Daughter of Woman Slain by America's Deadliest Serial Killer 'Dreams of the Horrors' Mom Endured squib

For years, June Leuenberger wondered about the last moments of her mother, whose battered body was found at the bottom of a dirt pit in Saucier, Mississippi, in 1978.

“I wake up every single day of my life thinking of my mother,” the 57-year-old Gulfport, Mississippi, resident tells PEOPLE.

Her mother, Julia Critchfield, was strangled to death at the age of 36, when Leuenberger was just 15 and needed her mom so much.

Calling Critchfield her best friend, she says, “I was very, very, very close to my mother. Words can’t express the pain and anguish I’ve felt ever since the murder.”

Though Critchfield was killed more than 40 years ago, Leuenberger says, “I talk to her and will tell her, ‘I have dreams of the horrors you went through.’”

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Ever since the horrible day she learned her mother had been killed, she’s also dreamt of the day she and her family would find out who ended Critchfield’s life, thinking that would ease some of the pain they’ve endured.

That day finally came in 2018 when Samuel Little confessed to the killing, giving authorities graphic details only the killer would know.

Her mother was one of 93 victims Little has confessed to murdering since he began opening up to Texas Ranger Jim Holland in 2018.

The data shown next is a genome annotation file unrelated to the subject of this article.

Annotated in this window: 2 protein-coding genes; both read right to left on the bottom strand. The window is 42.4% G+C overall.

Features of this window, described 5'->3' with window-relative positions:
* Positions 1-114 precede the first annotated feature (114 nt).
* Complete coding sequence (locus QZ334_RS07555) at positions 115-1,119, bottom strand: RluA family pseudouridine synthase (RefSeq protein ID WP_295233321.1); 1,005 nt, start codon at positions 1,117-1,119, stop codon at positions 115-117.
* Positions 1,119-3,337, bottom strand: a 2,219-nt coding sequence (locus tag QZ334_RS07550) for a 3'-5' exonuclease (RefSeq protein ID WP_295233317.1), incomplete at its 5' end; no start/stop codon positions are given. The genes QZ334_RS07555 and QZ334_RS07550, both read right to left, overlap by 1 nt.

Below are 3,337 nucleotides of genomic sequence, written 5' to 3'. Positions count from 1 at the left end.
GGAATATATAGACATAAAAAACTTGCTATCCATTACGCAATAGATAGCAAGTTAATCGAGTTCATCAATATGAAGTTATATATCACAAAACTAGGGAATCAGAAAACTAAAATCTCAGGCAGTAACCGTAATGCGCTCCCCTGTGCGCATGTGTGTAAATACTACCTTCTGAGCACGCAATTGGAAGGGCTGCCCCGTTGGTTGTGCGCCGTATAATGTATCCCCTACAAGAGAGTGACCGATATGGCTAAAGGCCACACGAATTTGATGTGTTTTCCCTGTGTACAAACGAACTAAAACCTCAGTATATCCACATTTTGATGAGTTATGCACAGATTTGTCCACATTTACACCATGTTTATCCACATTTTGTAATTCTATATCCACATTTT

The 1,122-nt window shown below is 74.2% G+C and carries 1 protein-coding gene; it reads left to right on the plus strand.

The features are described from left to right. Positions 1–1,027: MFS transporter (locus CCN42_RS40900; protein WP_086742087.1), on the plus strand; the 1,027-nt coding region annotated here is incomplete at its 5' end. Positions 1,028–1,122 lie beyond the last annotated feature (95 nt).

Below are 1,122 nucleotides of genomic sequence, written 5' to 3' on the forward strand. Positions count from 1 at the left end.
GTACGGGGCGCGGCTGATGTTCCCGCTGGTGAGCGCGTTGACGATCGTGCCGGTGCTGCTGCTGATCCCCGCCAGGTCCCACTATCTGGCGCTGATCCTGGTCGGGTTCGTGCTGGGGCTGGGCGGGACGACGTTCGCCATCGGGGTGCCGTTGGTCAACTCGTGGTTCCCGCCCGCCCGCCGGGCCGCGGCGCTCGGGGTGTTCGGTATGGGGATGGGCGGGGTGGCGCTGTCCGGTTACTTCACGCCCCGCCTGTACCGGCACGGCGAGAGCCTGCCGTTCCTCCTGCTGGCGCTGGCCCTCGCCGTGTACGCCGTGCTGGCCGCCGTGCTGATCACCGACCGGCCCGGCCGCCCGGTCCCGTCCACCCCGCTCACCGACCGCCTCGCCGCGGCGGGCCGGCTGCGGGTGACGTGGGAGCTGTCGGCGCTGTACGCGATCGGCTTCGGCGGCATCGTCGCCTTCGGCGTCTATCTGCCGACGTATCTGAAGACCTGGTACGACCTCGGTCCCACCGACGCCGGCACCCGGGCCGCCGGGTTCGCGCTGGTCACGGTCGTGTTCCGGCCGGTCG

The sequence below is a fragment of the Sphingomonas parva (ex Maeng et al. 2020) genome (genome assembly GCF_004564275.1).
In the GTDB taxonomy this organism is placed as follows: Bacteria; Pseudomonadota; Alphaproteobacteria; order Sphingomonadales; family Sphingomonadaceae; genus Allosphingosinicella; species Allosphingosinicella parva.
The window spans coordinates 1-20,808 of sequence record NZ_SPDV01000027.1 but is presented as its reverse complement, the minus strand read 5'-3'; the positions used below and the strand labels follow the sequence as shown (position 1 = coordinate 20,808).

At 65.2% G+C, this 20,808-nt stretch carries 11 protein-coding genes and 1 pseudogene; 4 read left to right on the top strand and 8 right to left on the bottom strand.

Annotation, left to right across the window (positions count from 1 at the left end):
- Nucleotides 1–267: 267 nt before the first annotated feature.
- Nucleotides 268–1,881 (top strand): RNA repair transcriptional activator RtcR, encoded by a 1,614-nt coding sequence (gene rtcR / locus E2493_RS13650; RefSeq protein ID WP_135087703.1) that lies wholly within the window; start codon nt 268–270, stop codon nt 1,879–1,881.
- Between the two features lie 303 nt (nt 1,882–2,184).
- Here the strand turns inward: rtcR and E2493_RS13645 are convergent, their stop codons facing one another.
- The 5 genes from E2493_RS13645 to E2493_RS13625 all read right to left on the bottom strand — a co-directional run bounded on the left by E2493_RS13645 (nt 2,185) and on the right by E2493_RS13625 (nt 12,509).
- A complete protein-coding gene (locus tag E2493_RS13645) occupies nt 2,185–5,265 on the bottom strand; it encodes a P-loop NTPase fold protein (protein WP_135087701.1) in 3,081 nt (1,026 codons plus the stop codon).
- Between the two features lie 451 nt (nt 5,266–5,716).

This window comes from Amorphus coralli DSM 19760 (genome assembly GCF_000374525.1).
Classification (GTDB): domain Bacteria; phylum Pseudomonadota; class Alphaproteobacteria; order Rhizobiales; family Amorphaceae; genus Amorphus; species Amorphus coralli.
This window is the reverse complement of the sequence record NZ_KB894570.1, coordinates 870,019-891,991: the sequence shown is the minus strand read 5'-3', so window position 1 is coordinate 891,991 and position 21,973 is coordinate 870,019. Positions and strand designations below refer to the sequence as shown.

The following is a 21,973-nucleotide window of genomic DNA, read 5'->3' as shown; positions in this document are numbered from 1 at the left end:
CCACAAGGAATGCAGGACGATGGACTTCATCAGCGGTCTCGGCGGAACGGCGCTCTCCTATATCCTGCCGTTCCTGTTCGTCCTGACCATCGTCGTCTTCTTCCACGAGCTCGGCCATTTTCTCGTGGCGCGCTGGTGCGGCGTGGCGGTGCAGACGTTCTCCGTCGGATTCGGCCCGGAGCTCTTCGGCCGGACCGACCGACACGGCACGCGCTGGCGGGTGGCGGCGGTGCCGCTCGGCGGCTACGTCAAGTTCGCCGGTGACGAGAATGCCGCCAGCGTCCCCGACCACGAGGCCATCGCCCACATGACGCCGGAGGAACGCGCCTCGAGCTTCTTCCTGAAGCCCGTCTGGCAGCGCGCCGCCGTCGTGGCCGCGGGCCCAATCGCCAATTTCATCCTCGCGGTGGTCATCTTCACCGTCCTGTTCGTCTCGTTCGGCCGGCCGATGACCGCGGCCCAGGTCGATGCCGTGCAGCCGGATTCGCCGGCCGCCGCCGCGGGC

So far, authorities have verified 50 of Little’s confessions.

Now known as the most prolific serial killer in U.S. history, Little is serving three life sentences in a California prison for killing three Los Angeles women in the 1980s.

Along with the confessions, he has also produced a series of macabre drawings of more than 30 of his presumed victims, all of whom are women. The sketches are on the FBI’s website, and authorities are hoping the public can help make identifications.

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Little did not draw a picture of Critchfield, as far as Leuenberger knows. He has been charged with murder in connection with her death, local outlet WLOX reports.

But none of the events of the past two years have given Leuenberger the relief she’d imagined for so long.

“People said I would get closure when I found out who did it and that he couldn’t come do anything to me, etc.,” she says. “That’s so not true.”

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Leuenberger and her family agreed not to seek the death penalty for Little in exchange for learning the truth about the murders of their mother and other victims, she says.

But given the pain she is still going through, she says, “I want him dead now.”

“Now that I have this so-called peace when you find out who’s done it — now that I know what that feels like — it’s not doing me any favors by knowing,” she says.

“It opened up a whole other door of pain.”

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